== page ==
Through this narrator – who has a variety of sexual experiences, some of which are violations and some which are not – I wanted to examine the cultural conditions around young people and the ways they come into their bodies. I was interested in how sometimes the moment of sexual awareness coincides with moments of sexual disempowerment or disembodiment. Of course there are a lot of reasons why this happens, but what interested me was the break-down in communication we have about bodies in our culture and how this plays out among teenagers and what happens when those teenagers grow up – how we all learn to celebrate our bodies, with their history and complexities, as adults.
LG: Mississippi has been the native state of some of the greatest American authors, including William Faulkner and Eudora Welty. What is it about the South, and Mississippi in particular, that makes for such a wealth of literary genius?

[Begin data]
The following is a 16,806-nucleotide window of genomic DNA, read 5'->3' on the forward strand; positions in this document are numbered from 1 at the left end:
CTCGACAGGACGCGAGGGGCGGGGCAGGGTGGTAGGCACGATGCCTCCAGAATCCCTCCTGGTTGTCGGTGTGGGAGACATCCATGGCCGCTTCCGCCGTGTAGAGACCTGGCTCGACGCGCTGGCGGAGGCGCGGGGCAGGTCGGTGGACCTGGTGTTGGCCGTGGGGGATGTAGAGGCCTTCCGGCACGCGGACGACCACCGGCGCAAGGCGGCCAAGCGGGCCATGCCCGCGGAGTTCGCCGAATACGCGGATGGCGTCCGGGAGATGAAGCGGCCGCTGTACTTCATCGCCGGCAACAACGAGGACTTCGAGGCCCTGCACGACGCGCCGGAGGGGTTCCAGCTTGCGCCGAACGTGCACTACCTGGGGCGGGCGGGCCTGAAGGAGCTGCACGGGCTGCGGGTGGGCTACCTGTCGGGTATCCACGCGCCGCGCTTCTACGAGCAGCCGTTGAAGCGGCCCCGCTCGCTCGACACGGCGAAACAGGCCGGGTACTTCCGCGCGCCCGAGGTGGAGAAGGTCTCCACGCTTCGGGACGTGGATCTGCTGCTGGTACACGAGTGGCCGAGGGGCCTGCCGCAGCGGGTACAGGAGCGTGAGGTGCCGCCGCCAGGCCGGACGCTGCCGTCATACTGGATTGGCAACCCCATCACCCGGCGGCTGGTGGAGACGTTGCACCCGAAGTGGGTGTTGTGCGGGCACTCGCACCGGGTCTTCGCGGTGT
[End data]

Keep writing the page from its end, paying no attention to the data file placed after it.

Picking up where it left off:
SS: If only I could offer some insights to this question! I do believe that each region retains its own magical synergy and that this synergy is created by many details – from the kind of flora that grows in the region, the weather, the history of the region itself – the history that is retold and celebrated as well as the history that is not told, is not celebrated.
The way these details come together in Mississippi creates quite a synergy. One need only listen to the Blues coming out of the North Mississippi Hill country and the Delta to sense this. And I’d add, gospel music (such as The Mississippi Mass Choir).
Mississippi is a place of contradictions that bears them viscerally and with soul. As southern scholar Susan Ketchin has said, the Deep South is a Christ-haunted landscape – faith and doubt sit beside one another and this juxtaposition creates a hybrid energy which infests language with possibility. It is a story driven place, where everything has a story (and has a secret version of its story). Perhaps for obvious reasons I like Faulkner’s idea, “To understand the world, you must first understand a place like Mississippi.”
Mississippi is a place I love very much. It has certainly been a generous landscape in which to ruminate upon the complexities of the human condition as well as the human heart.
Thank you so much to Selah Saterstrom. It was a pleasure.